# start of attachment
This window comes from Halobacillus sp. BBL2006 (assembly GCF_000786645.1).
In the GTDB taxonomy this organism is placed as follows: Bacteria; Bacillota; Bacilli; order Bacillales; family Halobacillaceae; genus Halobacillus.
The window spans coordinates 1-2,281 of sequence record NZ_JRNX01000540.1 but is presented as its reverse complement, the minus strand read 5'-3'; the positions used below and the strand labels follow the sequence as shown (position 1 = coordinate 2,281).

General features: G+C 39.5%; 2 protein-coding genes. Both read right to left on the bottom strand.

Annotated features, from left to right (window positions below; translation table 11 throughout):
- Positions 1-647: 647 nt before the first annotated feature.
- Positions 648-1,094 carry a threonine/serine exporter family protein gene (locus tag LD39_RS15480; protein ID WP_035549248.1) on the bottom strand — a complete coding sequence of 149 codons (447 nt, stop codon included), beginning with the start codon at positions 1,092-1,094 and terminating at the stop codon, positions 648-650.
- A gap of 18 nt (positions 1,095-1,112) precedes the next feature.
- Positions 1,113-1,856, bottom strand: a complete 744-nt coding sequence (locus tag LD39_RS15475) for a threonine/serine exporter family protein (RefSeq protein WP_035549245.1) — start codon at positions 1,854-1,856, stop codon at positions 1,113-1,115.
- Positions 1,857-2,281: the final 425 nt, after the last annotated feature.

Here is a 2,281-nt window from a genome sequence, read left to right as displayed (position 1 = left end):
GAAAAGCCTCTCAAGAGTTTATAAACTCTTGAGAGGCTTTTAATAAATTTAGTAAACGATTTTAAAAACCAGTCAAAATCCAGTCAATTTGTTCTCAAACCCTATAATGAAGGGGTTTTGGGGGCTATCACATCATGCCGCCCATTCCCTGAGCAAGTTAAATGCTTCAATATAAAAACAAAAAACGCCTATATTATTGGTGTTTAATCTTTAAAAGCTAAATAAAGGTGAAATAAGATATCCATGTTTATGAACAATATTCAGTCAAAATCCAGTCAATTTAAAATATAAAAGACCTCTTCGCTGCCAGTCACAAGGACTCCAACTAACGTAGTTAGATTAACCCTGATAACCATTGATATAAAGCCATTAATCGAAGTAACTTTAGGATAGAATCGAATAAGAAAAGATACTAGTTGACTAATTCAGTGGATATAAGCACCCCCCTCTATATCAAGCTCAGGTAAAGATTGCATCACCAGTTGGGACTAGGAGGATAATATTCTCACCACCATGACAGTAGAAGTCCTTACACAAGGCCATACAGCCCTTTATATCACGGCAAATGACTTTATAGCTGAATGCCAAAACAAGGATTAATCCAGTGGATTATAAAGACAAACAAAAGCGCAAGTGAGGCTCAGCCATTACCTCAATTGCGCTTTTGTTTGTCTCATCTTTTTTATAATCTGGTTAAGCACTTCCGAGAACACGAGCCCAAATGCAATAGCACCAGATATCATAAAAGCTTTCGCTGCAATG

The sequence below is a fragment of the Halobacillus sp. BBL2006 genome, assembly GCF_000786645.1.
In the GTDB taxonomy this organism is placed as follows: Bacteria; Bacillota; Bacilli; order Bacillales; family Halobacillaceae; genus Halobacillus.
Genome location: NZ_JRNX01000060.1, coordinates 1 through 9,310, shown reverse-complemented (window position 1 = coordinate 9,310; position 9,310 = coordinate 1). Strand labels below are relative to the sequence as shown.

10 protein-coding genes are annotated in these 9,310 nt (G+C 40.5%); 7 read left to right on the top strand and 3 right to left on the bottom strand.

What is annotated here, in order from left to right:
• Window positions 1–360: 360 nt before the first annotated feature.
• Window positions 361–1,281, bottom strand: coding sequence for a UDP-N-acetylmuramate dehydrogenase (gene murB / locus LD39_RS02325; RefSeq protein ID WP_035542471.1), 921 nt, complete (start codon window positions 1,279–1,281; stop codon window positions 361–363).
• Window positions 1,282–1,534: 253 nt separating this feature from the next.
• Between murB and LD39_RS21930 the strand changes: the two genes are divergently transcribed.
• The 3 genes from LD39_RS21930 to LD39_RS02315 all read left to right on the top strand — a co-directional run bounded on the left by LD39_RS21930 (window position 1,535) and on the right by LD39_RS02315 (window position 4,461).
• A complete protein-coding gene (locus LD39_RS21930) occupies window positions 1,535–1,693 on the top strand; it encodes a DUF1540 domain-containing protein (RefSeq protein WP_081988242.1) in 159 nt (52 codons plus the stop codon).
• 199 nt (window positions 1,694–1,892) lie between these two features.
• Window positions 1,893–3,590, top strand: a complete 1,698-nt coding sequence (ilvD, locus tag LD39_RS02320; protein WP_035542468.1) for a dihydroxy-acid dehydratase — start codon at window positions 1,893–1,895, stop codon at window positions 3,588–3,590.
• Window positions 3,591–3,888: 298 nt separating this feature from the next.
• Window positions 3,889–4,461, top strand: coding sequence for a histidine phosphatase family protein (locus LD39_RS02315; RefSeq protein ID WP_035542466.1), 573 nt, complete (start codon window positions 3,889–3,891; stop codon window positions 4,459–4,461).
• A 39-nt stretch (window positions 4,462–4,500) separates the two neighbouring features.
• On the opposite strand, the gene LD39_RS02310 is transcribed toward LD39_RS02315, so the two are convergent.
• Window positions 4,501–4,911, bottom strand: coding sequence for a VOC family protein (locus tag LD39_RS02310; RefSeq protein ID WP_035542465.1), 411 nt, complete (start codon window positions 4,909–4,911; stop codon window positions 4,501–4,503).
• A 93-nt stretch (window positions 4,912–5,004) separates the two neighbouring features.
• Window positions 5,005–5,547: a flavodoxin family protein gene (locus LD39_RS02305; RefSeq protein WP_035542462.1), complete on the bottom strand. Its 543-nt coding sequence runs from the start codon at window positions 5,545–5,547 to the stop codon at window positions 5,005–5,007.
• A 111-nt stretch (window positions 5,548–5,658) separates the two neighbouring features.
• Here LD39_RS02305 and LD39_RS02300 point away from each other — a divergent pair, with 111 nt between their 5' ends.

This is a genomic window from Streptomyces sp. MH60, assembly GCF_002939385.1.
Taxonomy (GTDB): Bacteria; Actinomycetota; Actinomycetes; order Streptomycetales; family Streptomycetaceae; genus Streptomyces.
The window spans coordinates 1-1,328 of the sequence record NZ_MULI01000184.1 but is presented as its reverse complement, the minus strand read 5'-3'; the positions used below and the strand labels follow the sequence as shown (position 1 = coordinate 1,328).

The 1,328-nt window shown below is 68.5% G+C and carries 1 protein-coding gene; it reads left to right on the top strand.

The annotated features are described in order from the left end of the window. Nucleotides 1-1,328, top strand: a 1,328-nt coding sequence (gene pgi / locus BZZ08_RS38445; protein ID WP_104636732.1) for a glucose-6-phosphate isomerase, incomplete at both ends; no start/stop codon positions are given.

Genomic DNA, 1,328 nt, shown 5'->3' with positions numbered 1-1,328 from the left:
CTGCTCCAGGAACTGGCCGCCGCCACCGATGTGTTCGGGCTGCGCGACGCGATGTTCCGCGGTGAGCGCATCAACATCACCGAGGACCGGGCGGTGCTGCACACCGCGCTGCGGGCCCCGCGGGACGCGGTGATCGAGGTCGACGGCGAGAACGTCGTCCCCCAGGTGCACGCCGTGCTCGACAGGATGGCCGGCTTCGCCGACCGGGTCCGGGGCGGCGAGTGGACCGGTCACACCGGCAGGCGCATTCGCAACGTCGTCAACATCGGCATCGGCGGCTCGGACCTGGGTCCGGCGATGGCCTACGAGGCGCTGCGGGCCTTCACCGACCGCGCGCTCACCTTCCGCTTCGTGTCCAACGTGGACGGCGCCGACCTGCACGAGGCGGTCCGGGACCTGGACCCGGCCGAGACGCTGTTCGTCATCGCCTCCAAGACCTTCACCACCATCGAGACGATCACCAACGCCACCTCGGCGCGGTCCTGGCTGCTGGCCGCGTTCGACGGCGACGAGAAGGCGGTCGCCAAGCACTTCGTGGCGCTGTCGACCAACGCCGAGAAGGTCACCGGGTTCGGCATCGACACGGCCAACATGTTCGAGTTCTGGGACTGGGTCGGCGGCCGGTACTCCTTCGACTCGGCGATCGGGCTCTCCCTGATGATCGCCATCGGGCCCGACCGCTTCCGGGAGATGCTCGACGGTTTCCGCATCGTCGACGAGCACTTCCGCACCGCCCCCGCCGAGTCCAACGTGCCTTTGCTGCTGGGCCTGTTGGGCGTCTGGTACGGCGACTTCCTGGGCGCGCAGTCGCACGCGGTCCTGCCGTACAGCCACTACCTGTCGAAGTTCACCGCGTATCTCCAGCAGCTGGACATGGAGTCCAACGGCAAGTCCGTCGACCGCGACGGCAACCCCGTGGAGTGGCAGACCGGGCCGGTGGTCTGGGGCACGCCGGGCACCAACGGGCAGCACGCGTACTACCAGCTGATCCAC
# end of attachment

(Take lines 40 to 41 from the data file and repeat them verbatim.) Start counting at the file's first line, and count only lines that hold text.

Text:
Genomic DNA, 1,328 nt, shown 5'->3' with positions numbered 1-1,328 from the left:
CTGCTCCAGGAACTGGCCGCCGCCACCGATGTGTTCGGGCTGCGCGACGCGATGTTCCGCGGTGAGCGCATCAACATCACCGAGGACCGGGCGGTGCTGCACACCGCGCTGCGGGCCCCGCGGGACGCGGTGATCGAGGTCGACGGCGAGAACGTCGTCCCCCAGGTGCACGCCGTGCTCGACAGGATGGCCGGCTTCGCCGACCGGGTCCGGGGCGGCGAGTGGACCGGTCACACCGGCAGGCGCATTCGCAACGTCGTCAACATCGGCATCGGCGGCTCGGACCTGGGTCCGGCGATGGCCTACGAGGCGCTGCGGGCCTTCACCGACCGCGCGCTCACCTTCCGCTTCGTGTCCAACGTGGACGGCGCCGACCTGCACGAGGCGGTCCGGGACCTGGACCCGGCCGAGACGCTGTTCGTCATCGCCTCCAAGACCTTCACCACCATCGAGACGATCACCAACGCCACCTCGGCGCGGTCCTGGCTGCTGGCCGCGTTCGACGGCGACGAGAAGGCGGTCGCCAAGCACTTCGTGGCGCTGTCGACCAACGCCGAGAAGGTCACCGGGTTCGGCATCGACACGGCCAACATGTTCGAGTTCTGGGACTGGGTCGGCGGCCGGTACTCCTTCGACTCGGCGATCGGGCTCTCCCTGATGATCGCCATCGGGCCCGACCGCTTCCGGGAGATGCTCGACGGTTTCCGCATCGTCGACGAGCACTTCCGCACCGCCCCCGCCGAGTCCAACGTGCCTTTGCTGCTGGGCCTGTTGGGCGTCTGGTACGGCGACTTCCTGGGCGCGCAGTCGCACGCGGTCCTGCCGTACAGCCACTACCTGTCGAAGTTCACCGCGTATCTCCAGCAGCTGGACATGGAGTCCAACGGCAAGTCCGTCGACCGCGACGGCAACCCCGTGGAGTGGCAGACCGGGCCGGTGGTCTGGGGCACGCCGGGCACCAACGGGCAGCACGCGTACTACCAGCTGATCCAC